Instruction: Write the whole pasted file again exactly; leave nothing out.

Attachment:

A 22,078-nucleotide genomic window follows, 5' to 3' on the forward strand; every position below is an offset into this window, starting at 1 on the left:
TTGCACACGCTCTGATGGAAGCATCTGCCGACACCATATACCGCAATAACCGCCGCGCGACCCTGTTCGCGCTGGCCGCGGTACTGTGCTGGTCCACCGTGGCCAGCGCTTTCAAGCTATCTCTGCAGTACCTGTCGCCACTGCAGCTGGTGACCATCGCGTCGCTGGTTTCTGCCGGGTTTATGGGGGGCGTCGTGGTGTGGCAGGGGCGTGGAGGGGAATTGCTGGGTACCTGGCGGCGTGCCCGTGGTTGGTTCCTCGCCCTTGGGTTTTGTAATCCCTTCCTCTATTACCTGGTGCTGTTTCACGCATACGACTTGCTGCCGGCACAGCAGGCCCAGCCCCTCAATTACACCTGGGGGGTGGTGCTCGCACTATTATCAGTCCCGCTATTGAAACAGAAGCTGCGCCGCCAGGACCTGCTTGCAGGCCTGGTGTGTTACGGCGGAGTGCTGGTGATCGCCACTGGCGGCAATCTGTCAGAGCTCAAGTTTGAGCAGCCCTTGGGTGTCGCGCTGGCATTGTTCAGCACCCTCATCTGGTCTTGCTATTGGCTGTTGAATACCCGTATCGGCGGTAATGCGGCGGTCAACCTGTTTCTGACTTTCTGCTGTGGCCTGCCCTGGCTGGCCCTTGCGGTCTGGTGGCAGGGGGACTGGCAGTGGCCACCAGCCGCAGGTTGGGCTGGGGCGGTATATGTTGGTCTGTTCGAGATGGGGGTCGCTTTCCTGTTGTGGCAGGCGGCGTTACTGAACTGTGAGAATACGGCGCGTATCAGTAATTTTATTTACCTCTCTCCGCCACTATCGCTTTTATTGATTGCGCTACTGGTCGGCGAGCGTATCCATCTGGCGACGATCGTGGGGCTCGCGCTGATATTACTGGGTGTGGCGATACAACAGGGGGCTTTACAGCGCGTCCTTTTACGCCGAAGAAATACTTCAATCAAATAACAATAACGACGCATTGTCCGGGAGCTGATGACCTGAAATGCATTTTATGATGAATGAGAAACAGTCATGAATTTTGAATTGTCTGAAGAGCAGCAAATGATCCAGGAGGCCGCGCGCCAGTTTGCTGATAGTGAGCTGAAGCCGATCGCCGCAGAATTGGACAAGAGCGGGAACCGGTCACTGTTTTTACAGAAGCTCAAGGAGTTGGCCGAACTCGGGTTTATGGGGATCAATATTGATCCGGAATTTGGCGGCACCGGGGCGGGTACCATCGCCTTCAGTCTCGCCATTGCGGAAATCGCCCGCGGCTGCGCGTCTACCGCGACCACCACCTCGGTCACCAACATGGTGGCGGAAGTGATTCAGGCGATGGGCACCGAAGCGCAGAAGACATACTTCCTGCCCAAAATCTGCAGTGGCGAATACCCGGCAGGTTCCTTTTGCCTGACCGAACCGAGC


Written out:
A 22,078-nucleotide genomic window follows, 5' to 3' on the forward strand; every position below is an offset into this window, starting at 1 on the left:
TTGCACACGCTCTGATGGAAGCATCTGCCGACACCATATACCGCAATAACCGCCGCGCGACCCTGTTCGCGCTGGCCGCGGTACTGTGCTGGTCCACCGTGGCCAGCGCTTTCAAGCTATCTCTGCAGTACCTGTCGCCACTGCAGCTGGTGACCATCGCGTCGCTGGTTTCTGCCGGGTTTATGGGGGGCGTCGTGGTGTGGCAGGGGCGTGGAGGGGAATTGCTGGGTACCTGGCGGCGTGCCCGTGGTTGGTTCCTCGCCCTTGGGTTTTGTAATCCCTTCCTCTATTACCTGGTGCTGTTTCACGCATACGACTTGCTGCCGGCACAGCAGGCCCAGCCCCTCAATTACACCTGGGGGGTGGTGCTCGCACTATTATCAGTCCCGCTATTGAAACAGAAGCTGCGCCGCCAGGACCTGCTTGCAGGCCTGGTGTGTTACGGCGGAGTGCTGGTGATCGCCACTGGCGGCAATCTGTCAGAGCTCAAGTTTGAGCAGCCCTTGGGTGTCGCGCTGGCATTGTTCAGCACCCTCATCTGGTCTTGCTATTGGCTGTTGAATACCCGTATCGGCGGTAATGCGGCGGTCAACCTGTTTCTGACTTTCTGCTGTGGCCTGCCCTGGCTGGCCCTTGCGGTCTGGTGGCAGGGGGACTGGCAGTGGCCACCAGCCGCAGGTTGGGCTGGGGCGGTATATGTTGGTCTGTTCGAGATGGGGGTCGCTTTCCTGTTGTGGCAGGCGGCGTTACTGAACTGTGAGAATACGGCGCGTATCAGTAATTTTATTTACCTCTCTCCGCCACTATCGCTTTTATTGATTGCGCTACTGGTCGGCGAGCGTATCCATCTGGCGACGATCGTGGGGCTCGCGCTGATATTACTGGGTGTGGCGATACAACAGGGGGCTTTACAGCGCGTCCTTTTACGCCGAAGAAATACTTCAATCAAATAACAATAACGACGCATTGTCCGGGAGCTGATGACCTGAAATGCATTTTATGATGAATGAGAAACAGTCATGAATTTTGAATTGTCTGAAGAGCAGCAAATGATCCAGGAGGCCGCGCGCCAGTTTGCTGATAGTGAGCTGAAGCCGATCGCCGCAGAATTGGACAAGAGCGGGAACCGGTCACTGTTTTTACAGAAGCTCAAGGAGTTGGCCGAACTCGGGTTTATGGGGATCAATATTGATCCGGAATTTGGCGGCACCGGGGCGGGTACCATCGCCTTCAGTCTCGCCATTGCGGAAATCGCCCGCGGCTGCGCGTCTACCGCGACCACCACCTCGGTCACCAACATGGTGGCGGAAGTGATTCAGGCGATGGGCACCGAAGCGCAGAAGACATACTTCCTGCCCAAAATCTGCAGTGGCGAATACCCGGCAGGTTCCTTTTGCCTGACCGAACCGAGC